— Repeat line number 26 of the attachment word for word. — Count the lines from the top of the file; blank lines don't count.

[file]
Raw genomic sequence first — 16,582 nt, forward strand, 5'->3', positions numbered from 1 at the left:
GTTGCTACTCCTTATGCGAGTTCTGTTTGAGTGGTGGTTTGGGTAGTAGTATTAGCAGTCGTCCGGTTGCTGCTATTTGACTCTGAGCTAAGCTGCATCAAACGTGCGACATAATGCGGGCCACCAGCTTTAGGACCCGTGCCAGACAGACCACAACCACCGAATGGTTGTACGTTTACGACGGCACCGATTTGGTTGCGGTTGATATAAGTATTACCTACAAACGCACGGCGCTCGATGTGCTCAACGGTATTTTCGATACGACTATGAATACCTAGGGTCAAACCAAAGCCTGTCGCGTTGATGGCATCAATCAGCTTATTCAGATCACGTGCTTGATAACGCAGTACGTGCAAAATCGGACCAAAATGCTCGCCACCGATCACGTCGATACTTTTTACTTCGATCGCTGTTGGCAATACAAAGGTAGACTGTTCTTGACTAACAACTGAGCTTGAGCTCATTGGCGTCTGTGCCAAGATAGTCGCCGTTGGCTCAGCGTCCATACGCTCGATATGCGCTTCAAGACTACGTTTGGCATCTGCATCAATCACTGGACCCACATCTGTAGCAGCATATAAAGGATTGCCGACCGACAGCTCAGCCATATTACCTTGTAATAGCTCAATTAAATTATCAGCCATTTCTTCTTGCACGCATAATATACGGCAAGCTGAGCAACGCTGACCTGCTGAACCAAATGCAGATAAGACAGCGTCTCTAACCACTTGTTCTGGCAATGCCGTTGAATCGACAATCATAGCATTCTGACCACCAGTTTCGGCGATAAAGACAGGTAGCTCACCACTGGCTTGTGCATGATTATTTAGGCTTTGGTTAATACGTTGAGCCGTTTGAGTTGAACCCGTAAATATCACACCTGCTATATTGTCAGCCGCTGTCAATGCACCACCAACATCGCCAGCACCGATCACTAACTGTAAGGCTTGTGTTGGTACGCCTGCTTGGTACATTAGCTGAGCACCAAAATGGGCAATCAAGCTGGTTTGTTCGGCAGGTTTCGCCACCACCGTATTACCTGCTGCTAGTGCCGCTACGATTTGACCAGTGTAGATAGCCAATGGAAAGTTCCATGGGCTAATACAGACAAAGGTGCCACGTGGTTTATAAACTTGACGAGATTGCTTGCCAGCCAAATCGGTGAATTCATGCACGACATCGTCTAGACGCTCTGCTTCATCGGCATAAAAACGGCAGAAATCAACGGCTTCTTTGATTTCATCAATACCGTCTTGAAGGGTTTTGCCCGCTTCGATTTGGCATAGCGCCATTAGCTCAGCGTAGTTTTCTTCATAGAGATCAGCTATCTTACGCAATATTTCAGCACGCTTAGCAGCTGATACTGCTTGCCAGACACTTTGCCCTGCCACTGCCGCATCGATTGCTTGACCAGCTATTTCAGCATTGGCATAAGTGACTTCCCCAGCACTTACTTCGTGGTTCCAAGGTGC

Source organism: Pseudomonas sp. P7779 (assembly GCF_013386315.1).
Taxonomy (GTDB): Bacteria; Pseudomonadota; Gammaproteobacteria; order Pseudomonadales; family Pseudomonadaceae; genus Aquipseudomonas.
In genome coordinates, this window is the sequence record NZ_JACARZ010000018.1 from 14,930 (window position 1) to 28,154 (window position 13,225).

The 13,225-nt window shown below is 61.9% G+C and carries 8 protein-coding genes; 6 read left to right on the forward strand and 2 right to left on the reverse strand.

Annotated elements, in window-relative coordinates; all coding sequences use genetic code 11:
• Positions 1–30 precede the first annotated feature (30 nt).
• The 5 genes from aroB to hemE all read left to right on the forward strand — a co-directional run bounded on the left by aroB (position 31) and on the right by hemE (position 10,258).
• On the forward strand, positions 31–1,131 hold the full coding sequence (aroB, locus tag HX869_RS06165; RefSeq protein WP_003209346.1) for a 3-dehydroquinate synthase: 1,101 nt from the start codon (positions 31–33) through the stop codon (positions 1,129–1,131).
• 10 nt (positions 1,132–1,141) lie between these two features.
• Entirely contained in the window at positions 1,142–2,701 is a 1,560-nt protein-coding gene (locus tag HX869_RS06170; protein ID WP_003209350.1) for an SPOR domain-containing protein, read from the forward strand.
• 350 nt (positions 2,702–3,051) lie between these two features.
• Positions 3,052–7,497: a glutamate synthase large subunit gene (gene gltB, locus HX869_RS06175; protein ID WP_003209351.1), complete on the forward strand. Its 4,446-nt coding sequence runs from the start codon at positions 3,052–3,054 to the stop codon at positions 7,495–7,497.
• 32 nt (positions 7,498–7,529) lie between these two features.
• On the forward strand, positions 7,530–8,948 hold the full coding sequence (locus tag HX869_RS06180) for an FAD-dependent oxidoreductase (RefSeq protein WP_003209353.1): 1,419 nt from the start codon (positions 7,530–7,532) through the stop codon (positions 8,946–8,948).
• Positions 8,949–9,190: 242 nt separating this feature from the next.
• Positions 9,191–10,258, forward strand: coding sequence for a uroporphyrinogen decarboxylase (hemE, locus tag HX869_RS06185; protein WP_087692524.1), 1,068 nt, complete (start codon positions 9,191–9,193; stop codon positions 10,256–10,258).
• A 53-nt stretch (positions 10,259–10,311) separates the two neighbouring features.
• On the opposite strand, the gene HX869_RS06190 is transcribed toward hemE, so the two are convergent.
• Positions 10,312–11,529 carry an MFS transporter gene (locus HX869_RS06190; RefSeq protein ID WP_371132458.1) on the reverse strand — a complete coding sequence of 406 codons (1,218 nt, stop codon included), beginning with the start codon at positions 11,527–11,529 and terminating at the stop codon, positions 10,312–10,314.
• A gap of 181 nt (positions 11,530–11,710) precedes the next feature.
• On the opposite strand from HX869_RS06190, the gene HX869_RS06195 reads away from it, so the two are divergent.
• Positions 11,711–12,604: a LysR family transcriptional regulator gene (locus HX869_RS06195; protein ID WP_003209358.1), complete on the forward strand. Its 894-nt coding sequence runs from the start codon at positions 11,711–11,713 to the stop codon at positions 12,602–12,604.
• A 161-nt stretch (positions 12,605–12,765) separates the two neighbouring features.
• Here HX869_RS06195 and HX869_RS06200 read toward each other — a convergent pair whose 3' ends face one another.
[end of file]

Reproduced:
• Here HX869_RS06195 and HX869_RS06200 read toward each other — a convergent pair whose 3' ends face one another.